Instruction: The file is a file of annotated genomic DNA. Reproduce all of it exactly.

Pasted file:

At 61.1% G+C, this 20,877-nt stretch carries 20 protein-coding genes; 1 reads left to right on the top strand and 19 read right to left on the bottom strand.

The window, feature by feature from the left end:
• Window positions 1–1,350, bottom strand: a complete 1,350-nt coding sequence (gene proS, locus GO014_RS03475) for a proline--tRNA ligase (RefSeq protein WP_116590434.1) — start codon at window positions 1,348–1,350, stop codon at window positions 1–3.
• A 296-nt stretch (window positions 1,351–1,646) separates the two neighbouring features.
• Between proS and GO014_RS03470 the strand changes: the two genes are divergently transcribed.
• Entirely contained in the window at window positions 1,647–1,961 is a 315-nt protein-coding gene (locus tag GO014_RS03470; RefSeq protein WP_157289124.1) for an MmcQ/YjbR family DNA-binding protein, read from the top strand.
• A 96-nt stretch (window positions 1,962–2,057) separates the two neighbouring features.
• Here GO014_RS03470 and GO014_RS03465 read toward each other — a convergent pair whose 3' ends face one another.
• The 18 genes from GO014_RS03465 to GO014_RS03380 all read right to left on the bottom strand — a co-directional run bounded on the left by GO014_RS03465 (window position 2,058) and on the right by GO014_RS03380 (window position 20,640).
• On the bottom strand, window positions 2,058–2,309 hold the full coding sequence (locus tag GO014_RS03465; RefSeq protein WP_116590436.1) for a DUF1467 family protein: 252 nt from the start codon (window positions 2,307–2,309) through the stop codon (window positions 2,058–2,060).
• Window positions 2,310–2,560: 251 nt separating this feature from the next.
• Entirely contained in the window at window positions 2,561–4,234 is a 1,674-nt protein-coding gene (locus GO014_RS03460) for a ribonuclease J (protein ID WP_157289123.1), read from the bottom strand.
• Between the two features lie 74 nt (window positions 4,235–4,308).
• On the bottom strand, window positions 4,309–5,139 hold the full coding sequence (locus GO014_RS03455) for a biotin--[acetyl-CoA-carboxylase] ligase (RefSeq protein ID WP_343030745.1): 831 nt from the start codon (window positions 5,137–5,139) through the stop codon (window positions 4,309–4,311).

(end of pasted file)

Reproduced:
At 61.1% G+C, this 20,877-nt stretch carries 20 protein-coding genes; 1 reads left to right on the top strand and 19 read right to left on the bottom strand.

The window, feature by feature from the left end:
• Window positions 1–1,350, bottom strand: a complete 1,350-nt coding sequence (gene proS, locus GO014_RS03475) for a proline--tRNA ligase (RefSeq protein WP_116590434.1) — start codon at window positions 1,348–1,350, stop codon at window positions 1–3.
• A 296-nt stretch (window positions 1,351–1,646) separates the two neighbouring features.
• Between proS and GO014_RS03470 the strand changes: the two genes are divergently transcribed.
• Entirely contained in the window at window positions 1,647–1,961 is a 315-nt protein-coding gene (locus tag GO014_RS03470; RefSeq protein WP_157289124.1) for an MmcQ/YjbR family DNA-binding protein, read from the top strand.
• A 96-nt stretch (window positions 1,962–2,057) separates the two neighbouring features.
• Here GO014_RS03470 and GO014_RS03465 read toward each other — a convergent pair whose 3' ends face one another.
• The 18 genes from GO014_RS03465 to GO014_RS03380 all read right to left on the bottom strand — a co-directional run bounded on the left by GO014_RS03465 (window position 2,058) and on the right by GO014_RS03380 (window position 20,640).
• On the bottom strand, window positions 2,058–2,309 hold the full coding sequence (locus tag GO014_RS03465; RefSeq protein WP_116590436.1) for a DUF1467 family protein: 252 nt from the start codon (window positions 2,307–2,309) through the stop codon (window positions 2,058–2,060).
• Window positions 2,310–2,560: 251 nt separating this feature from the next.
• Entirely contained in the window at window positions 2,561–4,234 is a 1,674-nt protein-coding gene (locus GO014_RS03460) for a ribonuclease J (protein ID WP_157289123.1), read from the bottom strand.
• Between the two features lie 74 nt (window positions 4,235–4,308).
• On the bottom strand, window positions 4,309–5,139 hold the full coding sequence (locus GO014_RS03455) for a biotin--[acetyl-CoA-carboxylase] ligase (RefSeq protein ID WP_343030745.1): 831 nt from the start codon (window positions 5,137–5,139) through the stop codon (window positions 4,309–4,311).